TEHRAN: A dissident Iranian journalist has been arrested again, barely three months after his release from prison following two years of incarceration, his family said on Tuesday.
Keyvan Samimi, known for his activism, was arrested on Thursday, a family member said.
“We still have no further information on the (security) service responsible for his arrest or his whereabouts,” they added.
The 74-year-old was released from Semnan Prison in January after being sentenced to three years in jail for “plotting against national security” in December 2020.
Since his release, he is known to have met activists and other political figures, including reformist former President Mohammad Khatami.
In January, Samimi’s family said he also faced a separate case in which he was accused of “association against the security of the country.” They did not elaborate.
In February 2022, Samimi was provisionally released from prison and returned home due to health issues but was re-incarcerated in May after being suspected of engaging in political activities.
In December, Samimi sent a message from his cell in support of the protest movement that shook Iran following the September 16 death of Mahsa Amini.
The 22-year-old Iranian Kurd died in the custody of the morality police in Tehran after her arrest for an alleged breach of the country’s dress code for women.
A former editor of the now-banned intellectual magazine Iran-e-Farda (Iran Tomorrow), Samimi has been imprisoned several times, before and after Iran’s 1979 revolution.
Also, Iran has charged two prominent actresses for publishing pictures of themselves flouting the country’s dress code, just weeks after announcing a crackdown on breaches, local media reported.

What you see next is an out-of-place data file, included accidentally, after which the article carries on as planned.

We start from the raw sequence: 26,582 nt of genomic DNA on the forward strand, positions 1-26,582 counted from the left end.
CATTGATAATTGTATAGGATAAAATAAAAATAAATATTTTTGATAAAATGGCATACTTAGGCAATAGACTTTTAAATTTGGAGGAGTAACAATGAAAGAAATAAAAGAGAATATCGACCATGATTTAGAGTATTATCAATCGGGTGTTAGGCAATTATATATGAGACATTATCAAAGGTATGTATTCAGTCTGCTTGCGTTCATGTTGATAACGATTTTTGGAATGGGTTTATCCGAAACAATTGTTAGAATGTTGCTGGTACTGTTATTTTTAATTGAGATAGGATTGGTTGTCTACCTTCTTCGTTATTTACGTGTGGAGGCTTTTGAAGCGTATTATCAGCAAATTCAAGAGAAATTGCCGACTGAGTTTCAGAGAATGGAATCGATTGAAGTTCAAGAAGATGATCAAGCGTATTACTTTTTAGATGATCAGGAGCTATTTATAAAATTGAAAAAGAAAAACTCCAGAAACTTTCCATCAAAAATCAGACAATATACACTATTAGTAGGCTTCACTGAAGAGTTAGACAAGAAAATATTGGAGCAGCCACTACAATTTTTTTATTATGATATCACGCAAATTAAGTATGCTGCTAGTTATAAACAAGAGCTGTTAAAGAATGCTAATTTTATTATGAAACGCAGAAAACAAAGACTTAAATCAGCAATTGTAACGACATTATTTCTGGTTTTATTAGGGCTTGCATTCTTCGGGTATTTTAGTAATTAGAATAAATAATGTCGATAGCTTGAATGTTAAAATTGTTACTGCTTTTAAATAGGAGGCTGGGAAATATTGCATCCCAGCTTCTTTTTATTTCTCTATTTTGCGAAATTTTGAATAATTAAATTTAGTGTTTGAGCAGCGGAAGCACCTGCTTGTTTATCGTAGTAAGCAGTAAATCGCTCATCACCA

Police in Tehran have referred the case against Katayoun Riahi and Pantea Bahram to Iran’s judiciary, accusing them of “the crime of removing the hijab in public and posting photos on the internet,” the Tasnim news agency said.
If prosecuted, the pair could face fines or prison terms.
Earlier this month police said they would begin using “smart” technology in public places to crack down on women defying Iran’s compulsory dress code.
Last week, photos of Bahram, 53, went viral after she posed without a headscarf at a film screening, while Riahi, 61, posted several photos taken in public places around Tehran in which she did not wear a headscarf.
On April 16, authorities said they had closed 150 commercial establishments whose employees were not complying with the dress code.
Bahram and Riahi have won several awards at Iran’s leading cinema event, the Fajr International Film Festival.
In November, Riahi was released on bail after more than a week’s detention for posting photos to Instagram in solidarity with the Amini protests, showing herself without a headscarf.